Cyberpunk 2077 has finally made its debut. Millions took a deep dive into the CD PROJEKT RED title after years of anticipation. Though the launch was rocky due to bugs and poor performance on older Xbox and PS4 systems, the game has been received positively by gamers thus far.
Cyberpunk 2077’s best quality is its setting. The immersion found within the streets of Night City, barring bugs, which will be discussed later, is one of the best experiences in gaming. Cyberpunk 2077 feels fictional and non-fictional in the same breath. The world is built up by great characters, stunning visuals, and grave attention to detail. The side quests and gigs carry this title and its world to one of the richest environments in gaming.
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Interacting with the world is enjoyable. There are all different types of events and people to engage with just by traversing the map. Clearing the map is a tall order, but it never gets redundant or old, even as side jobs and gigs become similar. Each area poses new details and culture, making the experience literally like being in a major metropolis.
Cyberpunk 2077 stores much of its world-building in data shards, which can be collected almost anywhere from the Badlands to the night market in Kabuki. There are hundreds of shards, but taking the time to read them only expands the world of Cyberpunk 2077 even more, further highlighting how much attention was given to ensuring Night City would stand out among other famous gaming settings.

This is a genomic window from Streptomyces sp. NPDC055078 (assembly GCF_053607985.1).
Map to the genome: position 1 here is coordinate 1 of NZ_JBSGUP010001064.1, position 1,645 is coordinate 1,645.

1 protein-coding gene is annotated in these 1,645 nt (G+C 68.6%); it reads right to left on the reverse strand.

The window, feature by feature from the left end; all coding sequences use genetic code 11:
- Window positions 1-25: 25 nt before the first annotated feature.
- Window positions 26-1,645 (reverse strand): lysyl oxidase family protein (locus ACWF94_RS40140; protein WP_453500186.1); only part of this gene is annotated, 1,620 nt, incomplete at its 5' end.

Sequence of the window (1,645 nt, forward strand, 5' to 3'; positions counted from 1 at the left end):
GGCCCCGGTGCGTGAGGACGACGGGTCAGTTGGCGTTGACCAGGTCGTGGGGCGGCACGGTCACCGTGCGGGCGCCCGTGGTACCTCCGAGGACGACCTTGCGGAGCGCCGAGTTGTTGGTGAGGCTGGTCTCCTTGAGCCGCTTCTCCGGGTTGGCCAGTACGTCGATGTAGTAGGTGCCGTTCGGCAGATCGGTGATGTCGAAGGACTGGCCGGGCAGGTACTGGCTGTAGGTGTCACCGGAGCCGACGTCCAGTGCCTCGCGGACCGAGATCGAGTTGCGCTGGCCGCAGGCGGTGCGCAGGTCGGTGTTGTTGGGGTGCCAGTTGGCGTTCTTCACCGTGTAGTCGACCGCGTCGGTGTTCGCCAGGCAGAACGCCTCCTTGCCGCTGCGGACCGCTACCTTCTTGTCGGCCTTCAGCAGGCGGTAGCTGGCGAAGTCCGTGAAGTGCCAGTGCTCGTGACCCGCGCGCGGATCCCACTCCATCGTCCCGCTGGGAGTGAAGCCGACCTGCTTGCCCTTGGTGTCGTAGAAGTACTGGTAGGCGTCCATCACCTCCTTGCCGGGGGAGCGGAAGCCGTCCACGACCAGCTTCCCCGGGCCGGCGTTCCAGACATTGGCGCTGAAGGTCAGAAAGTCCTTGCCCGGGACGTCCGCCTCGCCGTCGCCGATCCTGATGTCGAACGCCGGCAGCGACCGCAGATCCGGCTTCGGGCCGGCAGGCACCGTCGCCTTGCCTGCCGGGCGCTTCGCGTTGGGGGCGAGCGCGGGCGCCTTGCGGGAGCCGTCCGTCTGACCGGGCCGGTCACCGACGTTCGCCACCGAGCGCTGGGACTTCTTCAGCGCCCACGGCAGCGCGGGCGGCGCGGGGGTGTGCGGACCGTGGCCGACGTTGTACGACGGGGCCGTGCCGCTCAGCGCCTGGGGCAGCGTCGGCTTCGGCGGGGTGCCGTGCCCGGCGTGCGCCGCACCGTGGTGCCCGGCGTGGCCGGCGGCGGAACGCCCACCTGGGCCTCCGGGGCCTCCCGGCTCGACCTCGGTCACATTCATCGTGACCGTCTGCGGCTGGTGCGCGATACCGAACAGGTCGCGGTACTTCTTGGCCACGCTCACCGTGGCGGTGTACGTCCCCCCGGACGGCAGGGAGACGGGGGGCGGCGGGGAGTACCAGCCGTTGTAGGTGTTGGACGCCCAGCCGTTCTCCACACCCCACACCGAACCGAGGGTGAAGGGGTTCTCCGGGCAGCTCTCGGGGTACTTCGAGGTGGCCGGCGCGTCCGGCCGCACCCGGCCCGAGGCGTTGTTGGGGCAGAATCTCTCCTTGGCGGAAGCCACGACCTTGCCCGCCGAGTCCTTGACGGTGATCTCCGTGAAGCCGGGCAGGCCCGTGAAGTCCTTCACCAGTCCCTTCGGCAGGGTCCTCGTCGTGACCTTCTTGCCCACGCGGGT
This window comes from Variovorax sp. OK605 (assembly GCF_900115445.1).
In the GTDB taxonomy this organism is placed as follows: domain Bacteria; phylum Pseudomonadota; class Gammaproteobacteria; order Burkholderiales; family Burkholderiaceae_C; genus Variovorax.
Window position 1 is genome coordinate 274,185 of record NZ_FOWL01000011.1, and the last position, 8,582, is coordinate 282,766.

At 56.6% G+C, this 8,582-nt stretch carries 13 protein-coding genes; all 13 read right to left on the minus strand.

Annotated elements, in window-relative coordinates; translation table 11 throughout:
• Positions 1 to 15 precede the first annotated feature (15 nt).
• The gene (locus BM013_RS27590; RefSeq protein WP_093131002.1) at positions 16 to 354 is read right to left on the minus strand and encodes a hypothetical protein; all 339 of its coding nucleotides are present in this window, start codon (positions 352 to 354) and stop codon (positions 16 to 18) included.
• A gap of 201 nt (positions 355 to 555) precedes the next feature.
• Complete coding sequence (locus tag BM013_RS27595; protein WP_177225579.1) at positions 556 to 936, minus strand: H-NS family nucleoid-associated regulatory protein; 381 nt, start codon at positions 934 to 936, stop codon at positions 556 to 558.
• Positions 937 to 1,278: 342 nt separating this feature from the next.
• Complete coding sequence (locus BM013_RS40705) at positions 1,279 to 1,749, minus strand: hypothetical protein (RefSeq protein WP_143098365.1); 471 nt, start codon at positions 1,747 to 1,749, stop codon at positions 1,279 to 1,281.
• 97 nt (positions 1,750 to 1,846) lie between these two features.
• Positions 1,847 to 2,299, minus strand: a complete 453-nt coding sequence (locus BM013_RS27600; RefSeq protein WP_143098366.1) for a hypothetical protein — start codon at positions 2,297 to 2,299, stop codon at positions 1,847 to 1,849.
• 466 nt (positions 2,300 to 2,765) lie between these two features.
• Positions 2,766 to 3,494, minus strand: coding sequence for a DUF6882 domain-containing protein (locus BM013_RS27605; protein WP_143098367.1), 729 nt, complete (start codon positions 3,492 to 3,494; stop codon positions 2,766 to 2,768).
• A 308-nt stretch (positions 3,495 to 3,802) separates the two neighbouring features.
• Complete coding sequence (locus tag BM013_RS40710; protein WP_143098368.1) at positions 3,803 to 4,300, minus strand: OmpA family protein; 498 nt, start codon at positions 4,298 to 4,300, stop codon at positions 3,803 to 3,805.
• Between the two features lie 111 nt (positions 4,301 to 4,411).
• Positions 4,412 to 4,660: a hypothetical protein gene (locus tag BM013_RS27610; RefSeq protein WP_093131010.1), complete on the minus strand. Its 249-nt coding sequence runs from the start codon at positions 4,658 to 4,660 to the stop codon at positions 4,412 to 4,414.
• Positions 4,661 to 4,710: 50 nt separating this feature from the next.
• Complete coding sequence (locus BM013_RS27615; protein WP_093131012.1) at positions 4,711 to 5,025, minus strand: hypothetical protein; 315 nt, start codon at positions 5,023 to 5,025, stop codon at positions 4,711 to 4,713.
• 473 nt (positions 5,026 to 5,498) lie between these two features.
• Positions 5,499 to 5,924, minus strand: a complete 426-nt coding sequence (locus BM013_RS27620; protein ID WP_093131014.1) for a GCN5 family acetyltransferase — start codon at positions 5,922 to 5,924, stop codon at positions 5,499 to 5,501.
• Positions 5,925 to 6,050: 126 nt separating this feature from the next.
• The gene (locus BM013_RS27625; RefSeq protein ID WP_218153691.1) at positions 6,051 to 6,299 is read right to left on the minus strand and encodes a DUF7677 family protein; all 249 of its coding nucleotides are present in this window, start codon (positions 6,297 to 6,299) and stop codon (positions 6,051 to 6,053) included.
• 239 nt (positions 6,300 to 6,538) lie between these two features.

The story in Cyberpunk 2077 is enjoyable enough, though it does not do anything to change the genre. Initial leaks of the length of the campaign posed concerns to those waiting for the game’s release, and unfortunately, those leaks were accurate. The main campaign is very short. However, this should not dissuade interested gamers from picking up the title, the aforementioned best feature – the side quests and other activities within the world – add hours and hours of gameplay arguably better than the main campaign itself.
By intertwining the side quests and the main campaign, players open up endgame-changing options that make Cyberpunk 2077 feel like the RPG experience so many know and love. So while the main story on its own may be one of the game’s weaker qualities, its interaction with the side quests and characters interacted with along the way bolsters the experience and makes the time put in worthwhile. Paying attention to decisions made, allies gained, and quests completed all play a role in how V’s story ends.
The story introduces players to a diverse range of individuals, whether human, AI, or almost cyborg. CD PROJEKT RED has provided gamers from all walks of life ways to feel connected to this game in a way few others have. From taking the first steps in gender fluidity in gaming to so many different body types, colors, cultures, and beyond, allows Cyberpunk 2077’s V to be anybody they want to be.